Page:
first_imgIn a shocking incident, Uttar Pradesh police personnel in Saharanpur reportedly refused to help two accident victims on Friday. The victims later died.The policemen were allegedly unwilling to take the youngsters to hospital, saying it would “dirty their vehicle.” The local people managed to take the boys to a hospital where they died due to excessive bleeding and head injuries.The entire incident was captured on video by the locals. The video went viral in western U.P., leading Superintendent of Police Prabal Pratap Singh to suspend the three policemen deployed with the 100 helpline.Road accidentArpit Khurana and Sunny, residents of Saharanpur, were proceeding on their motorbike late on Thursday night when they hit a pole on the road and fell into a drain. People in the neighbourhood took them out and called the 100 helpline.Two policemen arrived eventually, but refused outright to take the victims to the hospital and asked the people who had gathered to take them in an autorickshaw.In the video, one person is seen lifting one of the accident victims and pleading with the policemen to open the door of the police vehicle. But the policemen are heard saying, “If we take these two in the car, how will we sit in the dirty vehicle all night? Take them in an auto. We cannot take them.”Three policemen deployed with the 100 helpline, head constable Indrapal Singh, constable Pankaj Kumar and constable Manoj Kumar, have been suspended.last_img read more

Yerawada Deputy IG in the eye of a storm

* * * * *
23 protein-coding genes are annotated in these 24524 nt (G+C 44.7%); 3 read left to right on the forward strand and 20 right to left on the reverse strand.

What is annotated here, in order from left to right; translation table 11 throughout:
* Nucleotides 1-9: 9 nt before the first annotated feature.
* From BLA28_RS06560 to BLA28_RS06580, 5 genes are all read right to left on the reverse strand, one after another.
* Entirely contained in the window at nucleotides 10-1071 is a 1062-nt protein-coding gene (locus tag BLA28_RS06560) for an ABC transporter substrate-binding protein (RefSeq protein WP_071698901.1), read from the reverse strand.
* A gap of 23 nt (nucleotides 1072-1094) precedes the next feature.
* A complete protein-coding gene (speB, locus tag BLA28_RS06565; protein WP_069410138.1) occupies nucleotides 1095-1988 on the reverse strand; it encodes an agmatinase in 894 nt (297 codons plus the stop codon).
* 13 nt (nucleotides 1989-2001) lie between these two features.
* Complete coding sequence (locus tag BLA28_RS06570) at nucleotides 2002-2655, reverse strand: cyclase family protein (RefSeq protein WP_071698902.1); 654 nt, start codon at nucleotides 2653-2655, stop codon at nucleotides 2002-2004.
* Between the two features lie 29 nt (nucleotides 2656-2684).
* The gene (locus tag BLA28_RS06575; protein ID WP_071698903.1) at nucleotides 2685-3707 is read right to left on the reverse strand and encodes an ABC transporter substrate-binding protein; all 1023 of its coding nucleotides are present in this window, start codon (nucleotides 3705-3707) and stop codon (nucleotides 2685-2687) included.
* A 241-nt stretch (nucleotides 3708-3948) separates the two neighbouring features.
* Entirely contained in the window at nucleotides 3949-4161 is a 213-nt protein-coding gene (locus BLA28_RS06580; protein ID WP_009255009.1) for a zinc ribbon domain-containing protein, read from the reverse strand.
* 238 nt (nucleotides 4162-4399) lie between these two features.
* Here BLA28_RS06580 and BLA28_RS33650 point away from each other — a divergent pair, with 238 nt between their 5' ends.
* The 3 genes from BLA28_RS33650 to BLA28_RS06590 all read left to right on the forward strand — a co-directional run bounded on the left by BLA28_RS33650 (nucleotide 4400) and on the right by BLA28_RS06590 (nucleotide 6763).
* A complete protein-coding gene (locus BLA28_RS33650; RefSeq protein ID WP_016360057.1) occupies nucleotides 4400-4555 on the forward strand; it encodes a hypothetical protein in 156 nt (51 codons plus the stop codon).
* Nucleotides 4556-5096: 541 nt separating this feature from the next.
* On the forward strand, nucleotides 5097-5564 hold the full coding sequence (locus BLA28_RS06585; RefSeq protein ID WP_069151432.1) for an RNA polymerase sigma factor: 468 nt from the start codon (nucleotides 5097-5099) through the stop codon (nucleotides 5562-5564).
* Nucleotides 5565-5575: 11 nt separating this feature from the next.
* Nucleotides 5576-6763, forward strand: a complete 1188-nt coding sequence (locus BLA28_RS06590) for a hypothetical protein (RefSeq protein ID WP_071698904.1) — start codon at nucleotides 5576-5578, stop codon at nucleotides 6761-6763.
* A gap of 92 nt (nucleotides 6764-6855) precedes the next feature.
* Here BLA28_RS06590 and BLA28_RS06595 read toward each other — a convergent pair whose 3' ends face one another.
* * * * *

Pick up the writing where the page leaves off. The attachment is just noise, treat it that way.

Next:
first_imgSwati Sathe, Deputy Inspector General of Police (Prisons), is at the centre of a controversy over allegedly facilitating a meeting between an unknown person and Hindutva leader Milind Ekbote inside Yerawada Jail.Mr. Ekbote is a prime accused in the Bhima-Koregaon riots of January 1.The complaint against Ms. Sathe has been made by Hiralal Jadhav, former superintendent of Thane Central Prison who was suspended following allegations of sexual harassment by a woman constable. Mr. Ekbote was arrested by a Pune Rural Police team on March 14 after the Supreme Court cancelled his interim bail relief.Mr. Jadhav has claimed that Ms. Sathe accompanied an unknown person in her vehicle to meet the Hindutva leader sometime between March 24 and 25. He said he had obtained this information through his ‘sources’ at Yerawada Jail.Copies of the complaint have been sent to the office of the Inspector General (Prisons), the Prime Minister’s Office and the President of India, seeking an inquiry into the matter.“There was no entry in the register about this person. Ms. Sathe has clearly exploited her position to facilitate this illicit rendezvous,” said Mr. Jadhav.Rejecting the charges, Ms. Sathe said she had not received any intimation of a complaint on behalf of Mr. Jadhav, neither had any higher authority asked her for an explanation.However, a number of social outfits have sought an investigation against Ms. Sathe. Anjum Inamdar, an activist with the Moolnivas Muslim Manch, said: “The Bhima-Koregaon riot is an extremely sensitive matter. We demand that the CCTV footage from Yerawada prison be immediately examined and the identity of this person be disclosed. If this incident is true, then it is regrettable that an IPS officer like Ms. Sathe is part of it and action must be taken against her.” His organisation is planning a protest in front of the Yerwada Jail on Saturday.Santosh Shinde of Sambhaji Brigade said, “He [Ekbote] was clearly being visited by someone connected with the riots with the intent to probably help obliterate his crime. Sathe’s actions in allowing this visitor to meet Ekbote without any record of the meeting are highly condemnable.” Mr. Shinde said CCTV footage should be examined to identify the mystery visitor.last_img read more